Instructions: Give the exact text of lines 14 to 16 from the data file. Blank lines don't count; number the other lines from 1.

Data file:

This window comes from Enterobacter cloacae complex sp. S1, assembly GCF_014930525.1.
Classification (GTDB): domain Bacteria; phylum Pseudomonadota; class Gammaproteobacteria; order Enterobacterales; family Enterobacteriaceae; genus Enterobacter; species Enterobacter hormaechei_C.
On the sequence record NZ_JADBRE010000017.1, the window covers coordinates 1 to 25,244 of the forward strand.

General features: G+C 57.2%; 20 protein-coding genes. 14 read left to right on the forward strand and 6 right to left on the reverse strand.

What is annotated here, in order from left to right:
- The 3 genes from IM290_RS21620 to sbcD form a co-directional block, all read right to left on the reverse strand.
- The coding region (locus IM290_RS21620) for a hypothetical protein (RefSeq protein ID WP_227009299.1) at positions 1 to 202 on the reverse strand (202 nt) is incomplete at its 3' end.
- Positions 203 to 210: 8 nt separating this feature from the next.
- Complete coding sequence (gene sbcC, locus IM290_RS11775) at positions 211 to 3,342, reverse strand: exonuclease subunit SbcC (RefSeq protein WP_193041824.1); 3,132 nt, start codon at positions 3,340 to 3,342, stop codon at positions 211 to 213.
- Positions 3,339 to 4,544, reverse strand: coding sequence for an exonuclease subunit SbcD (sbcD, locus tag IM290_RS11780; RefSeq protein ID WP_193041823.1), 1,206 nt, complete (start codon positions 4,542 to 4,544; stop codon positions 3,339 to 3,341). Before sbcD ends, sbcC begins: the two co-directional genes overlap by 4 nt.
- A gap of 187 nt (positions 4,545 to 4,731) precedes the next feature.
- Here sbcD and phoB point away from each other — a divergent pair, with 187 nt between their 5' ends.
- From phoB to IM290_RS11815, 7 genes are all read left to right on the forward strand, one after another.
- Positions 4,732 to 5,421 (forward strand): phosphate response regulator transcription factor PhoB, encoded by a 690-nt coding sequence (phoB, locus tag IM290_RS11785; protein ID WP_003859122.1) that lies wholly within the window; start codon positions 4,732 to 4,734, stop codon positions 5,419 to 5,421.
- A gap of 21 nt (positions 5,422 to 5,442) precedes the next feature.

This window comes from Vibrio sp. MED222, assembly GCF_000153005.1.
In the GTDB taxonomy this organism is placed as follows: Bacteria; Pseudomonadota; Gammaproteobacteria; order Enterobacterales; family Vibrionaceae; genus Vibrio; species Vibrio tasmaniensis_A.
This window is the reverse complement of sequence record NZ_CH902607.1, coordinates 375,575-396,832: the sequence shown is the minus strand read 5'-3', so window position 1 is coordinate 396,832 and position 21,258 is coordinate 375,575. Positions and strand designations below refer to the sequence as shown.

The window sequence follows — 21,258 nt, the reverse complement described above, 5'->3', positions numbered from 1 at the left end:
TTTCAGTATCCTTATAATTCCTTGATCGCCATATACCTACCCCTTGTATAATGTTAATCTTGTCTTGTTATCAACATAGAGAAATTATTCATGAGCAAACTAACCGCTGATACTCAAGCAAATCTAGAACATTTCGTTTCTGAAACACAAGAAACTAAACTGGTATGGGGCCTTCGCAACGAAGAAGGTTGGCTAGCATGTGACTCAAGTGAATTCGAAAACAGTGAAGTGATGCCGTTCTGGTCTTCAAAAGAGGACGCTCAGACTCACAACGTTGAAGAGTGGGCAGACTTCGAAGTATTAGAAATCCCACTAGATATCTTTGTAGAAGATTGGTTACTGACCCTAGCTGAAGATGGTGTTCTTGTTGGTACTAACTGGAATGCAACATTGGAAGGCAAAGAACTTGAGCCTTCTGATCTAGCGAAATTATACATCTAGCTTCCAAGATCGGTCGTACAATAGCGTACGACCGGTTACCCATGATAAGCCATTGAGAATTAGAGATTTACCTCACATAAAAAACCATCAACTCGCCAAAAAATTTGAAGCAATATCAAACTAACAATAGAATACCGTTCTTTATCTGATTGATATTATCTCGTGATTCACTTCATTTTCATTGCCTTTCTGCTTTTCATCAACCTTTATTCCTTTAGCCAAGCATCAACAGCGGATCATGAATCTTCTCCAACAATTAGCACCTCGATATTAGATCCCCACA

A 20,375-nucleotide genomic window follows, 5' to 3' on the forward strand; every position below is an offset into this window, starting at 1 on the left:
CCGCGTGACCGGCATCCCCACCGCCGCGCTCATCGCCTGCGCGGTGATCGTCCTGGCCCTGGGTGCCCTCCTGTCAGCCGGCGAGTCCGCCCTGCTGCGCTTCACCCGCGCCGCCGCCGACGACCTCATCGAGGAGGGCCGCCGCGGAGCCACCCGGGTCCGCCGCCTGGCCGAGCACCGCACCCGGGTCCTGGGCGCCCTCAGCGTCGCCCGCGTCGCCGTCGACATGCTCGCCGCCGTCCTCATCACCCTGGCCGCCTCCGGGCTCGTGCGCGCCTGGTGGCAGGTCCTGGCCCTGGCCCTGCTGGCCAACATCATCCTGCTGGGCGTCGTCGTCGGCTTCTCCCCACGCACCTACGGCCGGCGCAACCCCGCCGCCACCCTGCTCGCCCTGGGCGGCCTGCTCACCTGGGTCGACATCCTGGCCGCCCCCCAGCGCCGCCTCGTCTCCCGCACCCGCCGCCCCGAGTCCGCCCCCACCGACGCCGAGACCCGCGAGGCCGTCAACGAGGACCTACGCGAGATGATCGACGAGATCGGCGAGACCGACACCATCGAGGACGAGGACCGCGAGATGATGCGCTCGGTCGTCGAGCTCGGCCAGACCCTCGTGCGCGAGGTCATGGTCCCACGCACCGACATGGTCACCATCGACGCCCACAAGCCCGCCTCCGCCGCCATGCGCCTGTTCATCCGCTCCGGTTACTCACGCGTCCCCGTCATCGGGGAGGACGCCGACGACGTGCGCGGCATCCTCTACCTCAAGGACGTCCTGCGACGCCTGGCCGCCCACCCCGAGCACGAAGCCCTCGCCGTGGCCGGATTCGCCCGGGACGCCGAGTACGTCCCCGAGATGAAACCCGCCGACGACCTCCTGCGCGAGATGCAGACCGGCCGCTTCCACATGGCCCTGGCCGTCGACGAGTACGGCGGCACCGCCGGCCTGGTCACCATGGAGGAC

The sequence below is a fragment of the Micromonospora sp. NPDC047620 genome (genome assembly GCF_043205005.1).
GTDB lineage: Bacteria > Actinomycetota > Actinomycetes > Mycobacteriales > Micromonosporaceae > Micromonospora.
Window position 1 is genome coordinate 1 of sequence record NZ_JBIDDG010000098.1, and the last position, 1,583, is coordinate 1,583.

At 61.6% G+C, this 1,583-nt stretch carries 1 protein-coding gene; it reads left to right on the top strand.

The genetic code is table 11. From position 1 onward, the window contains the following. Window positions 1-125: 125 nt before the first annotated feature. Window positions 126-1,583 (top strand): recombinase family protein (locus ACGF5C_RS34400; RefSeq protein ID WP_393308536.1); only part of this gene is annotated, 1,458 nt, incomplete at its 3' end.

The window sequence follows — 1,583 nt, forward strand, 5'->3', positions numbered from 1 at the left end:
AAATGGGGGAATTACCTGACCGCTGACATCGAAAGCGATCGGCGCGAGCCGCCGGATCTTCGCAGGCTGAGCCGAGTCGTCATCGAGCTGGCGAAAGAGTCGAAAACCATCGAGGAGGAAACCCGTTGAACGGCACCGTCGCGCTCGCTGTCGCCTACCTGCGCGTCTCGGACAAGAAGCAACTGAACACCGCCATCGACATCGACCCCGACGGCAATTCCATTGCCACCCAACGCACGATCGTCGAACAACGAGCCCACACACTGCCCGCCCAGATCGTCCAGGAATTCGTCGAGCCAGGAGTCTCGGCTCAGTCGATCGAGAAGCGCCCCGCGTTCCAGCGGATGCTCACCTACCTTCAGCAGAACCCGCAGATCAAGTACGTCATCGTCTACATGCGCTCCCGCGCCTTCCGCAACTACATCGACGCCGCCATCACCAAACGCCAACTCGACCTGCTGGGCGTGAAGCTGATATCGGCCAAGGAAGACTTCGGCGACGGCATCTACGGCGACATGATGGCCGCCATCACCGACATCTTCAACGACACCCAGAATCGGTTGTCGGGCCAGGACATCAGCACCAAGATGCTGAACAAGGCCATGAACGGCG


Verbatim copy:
- Positions 4,732 to 5,421 (forward strand): phosphate response regulator transcription factor PhoB, encoded by a 690-nt coding sequence (phoB, locus tag IM290_RS11785; protein ID WP_003859122.1) that lies wholly within the window; start codon positions 4,732 to 4,734, stop codon positions 5,419 to 5,421.
- A gap of 21 nt (positions 5,422 to 5,442) precedes the next feature.

This window comes from Vibrio sp. MED222, assembly GCF_000153005.1.